Army Spec. Cindy Beaudoin didn't have to go to war.
The UConn freshman had scoliosis, a spinal condition that could have exempted her on Nov. 17, 1990, the day the 142nd Medical Company was called up to active duty.
Saddam Hussein, the Iraqi dictator, had invaded Kuwait and refused international demands to withdraw. The showdown hit home on a Saturday at the Goffe Street Armory in New Haven, where Beaudoin's Connecticut National Guard unit was based.
Some soldiers sobbed when their commander announced the order; one reportedly fainted.
Beaudoin, 19, the daughter of a Vietnam veteran, went to talk to her superiors. They let the young medic decide whether chronic back problems would prevent her from serving.
"Of course I'm going, silly," she told a close friend after the meeting. "I couldn't let my best buddy go off alone."
The Plainfield native withdrew from her UConn classes and trained in Fort Devens in Massachusetts before shipping out to the Middle East in January 1991. There is a photo of Beaudoin in Army fatigues, with a slight smile and homemade sign that read, "142 Med Co: It Takes The Best To Save The Rest!"
"She just became the life of the platoon," said Bob Jacovino of Wethersfield, who was a sergeant and platoon leader for the 142nd during Operation Desert Storm.
It was a quick war that would haunt her comrades and unfurl grief on the Beaudoin family.
On Feb. 28, 1991, Jacovino was with Beaudoin when explosions rocked their convoy on the way to Kuwait, just hours after President George H. W. Bush had declared a cease-fire.
After Cindy died — "It completely takes away your will to live," her mother, Phyllis, said in 1992 — her parents fought an unexpected battle against the military, which classified her death as a "non-battle" casualty nine months after initially concluding that an enemy land mine killed her.
The Army insisted for more than a year that the culprit was one of the U.S. "bomblets" that littered the desert and had become war souvenirs for some troops, who believed the white-ribboned, olive drab cylinders were harmless. Five days after Beaudoin's death, a bomblet kept by a member of the 142nd exploded inside a tent in Saudi Arabia, maiming him and wounding others and igniting a military investigation.
The Beaudoins held vigil at Cindy's grave in Plainfield and told anyone who would listen, including Connecticut politicians, that the military was dishonoring their daughter's memory.
In July 1993, the Army reclassified her death as killed in action, citing, in part, the lack of an autopsy.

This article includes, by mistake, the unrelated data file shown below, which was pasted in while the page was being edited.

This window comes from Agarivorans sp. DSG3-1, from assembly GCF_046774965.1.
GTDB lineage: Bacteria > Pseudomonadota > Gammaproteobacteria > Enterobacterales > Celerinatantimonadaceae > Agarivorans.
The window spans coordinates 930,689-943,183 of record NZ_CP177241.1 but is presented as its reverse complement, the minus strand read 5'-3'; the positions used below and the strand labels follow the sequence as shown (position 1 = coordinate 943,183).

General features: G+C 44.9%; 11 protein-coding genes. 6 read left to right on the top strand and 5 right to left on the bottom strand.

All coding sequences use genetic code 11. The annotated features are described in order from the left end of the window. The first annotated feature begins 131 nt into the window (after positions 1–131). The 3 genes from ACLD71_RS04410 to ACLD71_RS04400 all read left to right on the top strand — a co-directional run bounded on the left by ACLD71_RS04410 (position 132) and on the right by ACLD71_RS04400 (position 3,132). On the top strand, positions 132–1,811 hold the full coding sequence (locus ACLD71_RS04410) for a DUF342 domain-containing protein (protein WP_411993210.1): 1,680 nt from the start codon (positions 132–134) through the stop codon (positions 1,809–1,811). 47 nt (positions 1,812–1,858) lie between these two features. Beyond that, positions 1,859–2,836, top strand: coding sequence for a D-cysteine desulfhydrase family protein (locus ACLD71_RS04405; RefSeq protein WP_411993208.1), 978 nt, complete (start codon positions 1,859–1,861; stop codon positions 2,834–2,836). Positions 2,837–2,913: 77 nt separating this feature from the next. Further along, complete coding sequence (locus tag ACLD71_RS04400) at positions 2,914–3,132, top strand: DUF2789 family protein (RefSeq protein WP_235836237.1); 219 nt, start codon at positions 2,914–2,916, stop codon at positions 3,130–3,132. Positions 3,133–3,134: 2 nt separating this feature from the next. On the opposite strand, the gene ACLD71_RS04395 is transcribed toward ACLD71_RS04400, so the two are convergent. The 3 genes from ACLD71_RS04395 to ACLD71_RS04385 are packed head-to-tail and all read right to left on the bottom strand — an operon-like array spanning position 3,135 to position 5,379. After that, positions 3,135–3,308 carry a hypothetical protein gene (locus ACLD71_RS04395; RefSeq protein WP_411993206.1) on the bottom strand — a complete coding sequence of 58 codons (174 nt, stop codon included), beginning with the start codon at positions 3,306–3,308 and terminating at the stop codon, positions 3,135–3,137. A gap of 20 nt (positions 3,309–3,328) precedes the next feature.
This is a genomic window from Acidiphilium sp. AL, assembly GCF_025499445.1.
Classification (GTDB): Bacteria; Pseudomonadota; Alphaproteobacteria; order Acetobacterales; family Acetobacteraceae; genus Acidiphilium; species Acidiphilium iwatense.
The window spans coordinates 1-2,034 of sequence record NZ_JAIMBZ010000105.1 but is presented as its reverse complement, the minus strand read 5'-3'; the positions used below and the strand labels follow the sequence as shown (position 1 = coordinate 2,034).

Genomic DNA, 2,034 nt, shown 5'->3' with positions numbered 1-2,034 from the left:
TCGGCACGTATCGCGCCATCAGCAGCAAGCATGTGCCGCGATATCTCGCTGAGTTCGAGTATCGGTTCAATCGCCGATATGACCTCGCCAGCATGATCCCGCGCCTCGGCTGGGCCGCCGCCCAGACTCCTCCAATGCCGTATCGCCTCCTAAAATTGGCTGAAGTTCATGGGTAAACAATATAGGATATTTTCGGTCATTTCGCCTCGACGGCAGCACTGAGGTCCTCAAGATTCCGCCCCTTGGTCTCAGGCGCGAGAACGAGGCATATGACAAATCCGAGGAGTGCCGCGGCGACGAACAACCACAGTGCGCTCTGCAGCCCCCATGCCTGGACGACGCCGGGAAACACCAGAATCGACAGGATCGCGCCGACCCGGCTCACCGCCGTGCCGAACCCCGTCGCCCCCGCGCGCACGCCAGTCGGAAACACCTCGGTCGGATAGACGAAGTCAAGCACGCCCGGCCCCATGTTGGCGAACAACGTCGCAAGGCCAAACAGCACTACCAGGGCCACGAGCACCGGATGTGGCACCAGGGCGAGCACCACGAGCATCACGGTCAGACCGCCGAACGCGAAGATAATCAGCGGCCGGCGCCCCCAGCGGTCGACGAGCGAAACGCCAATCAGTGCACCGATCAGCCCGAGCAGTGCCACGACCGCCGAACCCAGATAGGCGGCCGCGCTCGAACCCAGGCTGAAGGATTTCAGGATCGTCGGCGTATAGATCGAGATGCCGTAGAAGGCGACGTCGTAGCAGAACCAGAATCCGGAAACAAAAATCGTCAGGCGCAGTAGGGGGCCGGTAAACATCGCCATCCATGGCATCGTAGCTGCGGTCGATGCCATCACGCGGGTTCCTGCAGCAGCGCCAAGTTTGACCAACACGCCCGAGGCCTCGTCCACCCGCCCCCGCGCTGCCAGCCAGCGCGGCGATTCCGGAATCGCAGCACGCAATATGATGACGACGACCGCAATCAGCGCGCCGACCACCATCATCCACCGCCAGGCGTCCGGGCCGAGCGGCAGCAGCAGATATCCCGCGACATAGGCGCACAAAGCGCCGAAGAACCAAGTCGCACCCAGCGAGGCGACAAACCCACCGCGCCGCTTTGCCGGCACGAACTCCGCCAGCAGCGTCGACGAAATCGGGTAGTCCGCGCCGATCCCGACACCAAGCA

Jacovino took on a big-brother role when he met Cindy Marie Beaudoin in Fort Devens. She was upbeat and charismatic, with "a sense of history and a sense of patriotism," said Jacovino, 55, now a career counselor in Hartford for the state labor department.
She spoke proudly of her father, Paul Beaudoin, who served in the infantry in Vietnam, and seemed to relish the mundane tasks of living in a war zone, despite her back pain, the sandstorms and occasional rain, Jacovino recalled this month. "Everything would be wet and cold ... She just made a home of it."
Troops got word of the cease-fire through BBC radio. Euphoria would soon turn to chaos in the desert.
An initial explosion in the convoy killed Maj. Mark Connelly, a doctor from Lancaster, Pa. He was 34. Beaudoin and others went into defensive positions; they believed they were under enemy attack.
"In the confusion of war, I don't think we'll know exactly what happened," Jacovino said, "or the combination of what happened."
A second explosion tore into Beaudoin. Gravely wounded, she was injected with morphine and treated by Jacovino and another soldier as they waited about three hours for an emergency helicopter evacuation. They tried to keep her awake.
"We had all kinds of long conversations about life, about how we're going to party when this is all done, and look back at it all," Jacovino remembered. But, he said, "I knew."
The UConn Alumni Association lists about 135 former UConn students who died during military service. Beaudoin is the lone entry under the Gulf War. A permanent memorial in her honor is on the Storrs campus, near the student union.
Days before she died, as her platoon prepared to join the ground invasion, Beaudoin handed a letter to Jacovino to give to her parents, just in case. "I got a bad feeling about this," she told him.
"She was hesitant then and I was saying, 'Get your stuff' ... And I ordered her on the truck," said Jacovino, who retired as a staff sergeant. More than 23 years later, the memories of war are still fresh, and the sleepless nights continue.
"It's like it happened yesterday, where you can see people talking to you," he said.
Jacovino kept the letter in a Ziploc bag and hand-delivered it to Paul and Phyllis Beaudoin around Memorial Day 1991.
"I did not come here to be a hero," Cindy Beaudoin wrote. "I came here because my country needed me to be here. As much as I hate being so far away from home, I am proud to serve my country. I am here with thousands of other soldiers helping to bring down a very deranged tyrant ... If I should die while helping to achieve this, then I did not die in vain ...
"When you start to miss me look inside your heart and you will find me."Copyright © 2015, The Baltimore Sun